Saturday, December 21, 2002

So I was in this toy store a few days back, looking around for a present for my brother, and some kid's mom and dad came over, and the mom was showing the dad what their kid had asked for--some Micro Machines, as it turned out. She was absolutely furious about it--"Just look at them!" she shrieked, half-histerically. "They're absolute rubbish! They don't do ANYTHING!!!" "What a complete waste of money!" her husband concurred, less animatedly but with the same level of outrage and disdain. Dude, what's with that? Okay, so the things were pretty overpriced--like 6 or 7 quid for a handful of tiny cars. And they don't have flashing lights or do fancy robotics or anything...the doors don't even open. But since when were kids' imaginations so limited that they couldn't deal with toys that don't need batteries? I mean, these things do what toy cars are supposed to do--they roll. And they're tiny and look cool. --I felt so sorry for the poor kid, with such snobbish parents, obviously so much into conspicuous consumption (flashing lights! cool sounds! make the neighbors' kids jealous, yeah!) that they were completely ignoring what their kid really wanted. Okay, so I wouldn't have shelled out for the things either--they are very overpriced--but I wouldn't be mad at my kid for wanting such a simple toy instead of something flashier. Actually I'd probably be thrilled, and suggest some similar but less expensive alternative. Your basic toy car tends to have a much longer life expectancy (we're probably talkin' months to years versus weeks--or days even, depending on the toy) than your average electronic toy in the hands of a small boy. And you can get more of them for the same cash. And you don't have to keep shelling out for batteries, or be annoyed by incessant flashing lights and electronic noises.

Anyhoo, gotta go and run some errands before heading off to the train station. Merry Christmas!

Friday, December 20, 2002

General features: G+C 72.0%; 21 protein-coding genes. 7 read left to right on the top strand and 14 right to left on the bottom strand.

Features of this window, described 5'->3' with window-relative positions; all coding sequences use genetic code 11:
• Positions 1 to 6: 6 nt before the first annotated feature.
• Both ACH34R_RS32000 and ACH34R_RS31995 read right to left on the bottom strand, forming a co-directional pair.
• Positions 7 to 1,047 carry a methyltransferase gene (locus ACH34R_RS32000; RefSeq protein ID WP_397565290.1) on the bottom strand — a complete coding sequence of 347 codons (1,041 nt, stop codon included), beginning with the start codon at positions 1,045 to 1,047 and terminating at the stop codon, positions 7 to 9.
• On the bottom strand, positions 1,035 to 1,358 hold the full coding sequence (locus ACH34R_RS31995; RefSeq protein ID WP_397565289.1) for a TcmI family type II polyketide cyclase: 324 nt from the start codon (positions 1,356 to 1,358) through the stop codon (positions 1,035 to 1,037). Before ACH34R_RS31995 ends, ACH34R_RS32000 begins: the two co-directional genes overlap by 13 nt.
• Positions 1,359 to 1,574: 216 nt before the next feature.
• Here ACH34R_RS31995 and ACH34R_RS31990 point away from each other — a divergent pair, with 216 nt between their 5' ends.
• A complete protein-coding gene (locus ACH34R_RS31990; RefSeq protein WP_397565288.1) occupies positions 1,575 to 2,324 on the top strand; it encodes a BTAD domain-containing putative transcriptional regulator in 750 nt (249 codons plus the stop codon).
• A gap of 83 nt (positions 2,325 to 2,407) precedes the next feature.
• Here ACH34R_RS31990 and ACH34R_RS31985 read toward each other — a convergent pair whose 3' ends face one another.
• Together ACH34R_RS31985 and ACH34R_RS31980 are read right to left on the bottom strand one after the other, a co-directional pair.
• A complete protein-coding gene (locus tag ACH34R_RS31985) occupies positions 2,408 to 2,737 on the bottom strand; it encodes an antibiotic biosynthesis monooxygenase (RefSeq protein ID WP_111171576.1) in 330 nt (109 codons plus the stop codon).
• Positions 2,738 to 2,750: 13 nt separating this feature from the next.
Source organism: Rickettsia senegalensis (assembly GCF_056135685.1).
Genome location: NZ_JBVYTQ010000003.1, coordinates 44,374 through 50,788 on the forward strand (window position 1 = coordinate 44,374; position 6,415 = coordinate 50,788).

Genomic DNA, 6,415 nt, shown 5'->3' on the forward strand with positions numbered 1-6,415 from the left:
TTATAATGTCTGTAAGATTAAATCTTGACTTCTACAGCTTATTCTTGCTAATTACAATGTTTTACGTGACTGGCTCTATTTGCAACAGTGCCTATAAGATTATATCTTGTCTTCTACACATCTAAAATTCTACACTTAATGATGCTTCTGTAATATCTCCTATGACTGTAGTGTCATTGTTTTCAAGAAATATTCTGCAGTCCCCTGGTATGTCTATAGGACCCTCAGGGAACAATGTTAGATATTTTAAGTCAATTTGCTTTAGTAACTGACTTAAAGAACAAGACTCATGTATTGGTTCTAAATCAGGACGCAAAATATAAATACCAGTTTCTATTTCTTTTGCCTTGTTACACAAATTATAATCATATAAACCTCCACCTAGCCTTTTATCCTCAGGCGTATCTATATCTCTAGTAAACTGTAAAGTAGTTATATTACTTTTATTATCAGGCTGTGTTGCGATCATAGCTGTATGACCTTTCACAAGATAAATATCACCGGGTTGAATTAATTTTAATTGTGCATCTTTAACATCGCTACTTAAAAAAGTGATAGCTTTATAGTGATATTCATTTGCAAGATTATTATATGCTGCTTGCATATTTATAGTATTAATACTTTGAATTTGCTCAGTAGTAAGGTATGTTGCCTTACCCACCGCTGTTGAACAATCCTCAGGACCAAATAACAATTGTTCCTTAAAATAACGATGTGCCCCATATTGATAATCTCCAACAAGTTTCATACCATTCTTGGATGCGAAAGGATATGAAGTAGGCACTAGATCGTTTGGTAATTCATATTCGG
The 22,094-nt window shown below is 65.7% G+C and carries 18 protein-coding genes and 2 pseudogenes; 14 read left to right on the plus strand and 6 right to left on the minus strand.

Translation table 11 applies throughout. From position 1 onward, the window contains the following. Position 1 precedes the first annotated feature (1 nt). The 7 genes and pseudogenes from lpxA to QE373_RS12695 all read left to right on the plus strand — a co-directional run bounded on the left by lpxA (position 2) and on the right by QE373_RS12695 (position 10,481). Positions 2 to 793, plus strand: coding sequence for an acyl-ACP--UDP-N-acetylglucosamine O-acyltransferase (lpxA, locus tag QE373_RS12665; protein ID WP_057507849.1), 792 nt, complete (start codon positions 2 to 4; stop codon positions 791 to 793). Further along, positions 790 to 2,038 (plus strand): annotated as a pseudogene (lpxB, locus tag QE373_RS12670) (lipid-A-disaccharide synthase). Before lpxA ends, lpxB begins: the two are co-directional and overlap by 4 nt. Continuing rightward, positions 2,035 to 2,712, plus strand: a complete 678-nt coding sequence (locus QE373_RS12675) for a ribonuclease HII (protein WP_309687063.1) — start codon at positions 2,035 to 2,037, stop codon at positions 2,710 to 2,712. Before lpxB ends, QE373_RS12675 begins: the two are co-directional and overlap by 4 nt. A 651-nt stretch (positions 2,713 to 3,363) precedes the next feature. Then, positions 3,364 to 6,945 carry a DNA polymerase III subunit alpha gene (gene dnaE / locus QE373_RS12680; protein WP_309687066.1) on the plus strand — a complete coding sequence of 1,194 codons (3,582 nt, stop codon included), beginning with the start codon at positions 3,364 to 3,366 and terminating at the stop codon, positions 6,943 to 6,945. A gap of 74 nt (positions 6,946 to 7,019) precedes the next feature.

Heh, I have just thought of a time when obliviousness and politeness clashed horribly. I was walking back from getting groceries with one of my flatmates, and was telling her about the weirdness of Snow Crash, which I was then rereading. And I was trying, but failing, to think of the word "cyberpunk." It was on the tip of my tongue but I just couldn't think of it. Now, I am a fairly verbal person. Though I am often rather incoherent (I say things like "thingy" and "whositwhatsit" entirely too often), I do make an awful lot of noises. If something is funny, I laugh; if outrageous, I make a noise of outrage; if frustrated, I make little sounds like "Rrrr!" and "Muh" and "Hnnrgh!" This can get very interesting when reading involving books in public. If the hero is in danger, I will gasp and/or utter sounds of anguish, and attract strange looks; if something happens/the author says something I strongly disagree with or makes me angry, I make pained noises and attempt to argue ("Why you...!" "Dude, no!" "Oh, stop that!" "You can't do that!" "No, but see...!"), which attracts even more strange looks; the list goes on. I can't help it, really. It just sort of happens. Always has. But anyway, back to the story. I was desperately trying to think of the word "cyberpunk," and I knew it started with a "c," but the word that kept leaping to mind was "technothriller." And it was driving me nuts that I couldn't come up with the word I wanted, so I kept making small frustrated noises as we walked. Unfortunately, at one point I chose entirely the wrong moment to do so. While I was off in my own little world trying to think of the stupid word, we had come up behind these two couples who were going out somewhere together. Our pace was slightly faster than theirs, so the logical thing was to look for a way around them, which was coming up fairly soon. I, however, hadn't even registered their presence, and so was completely shocked when, in response to my noise of tip-of-the-tongue frustration, one of the women abruptly turned around, gave me one of the dirtiest looks I have ever received, and irritably moved off to the side so we could pass. Wow. Such beautiful timing, eh? I felt terrible--those people must have thought I was the most impolite, impatient and obnoxious person on the planet. I kept wanting to go back and explain to them--"No, but see, I didn't mean...look, I just couldn't think of the word...didn't even see you there...you didn't have to...so sorry!"--but had to settle for loud apologies to my flatmate for any embarrassment I had caused her. Fortunately she was too amused to be very embarrassed, I think...and really, it was pretty funny. Neither of us could stop giggling for quite some time after that.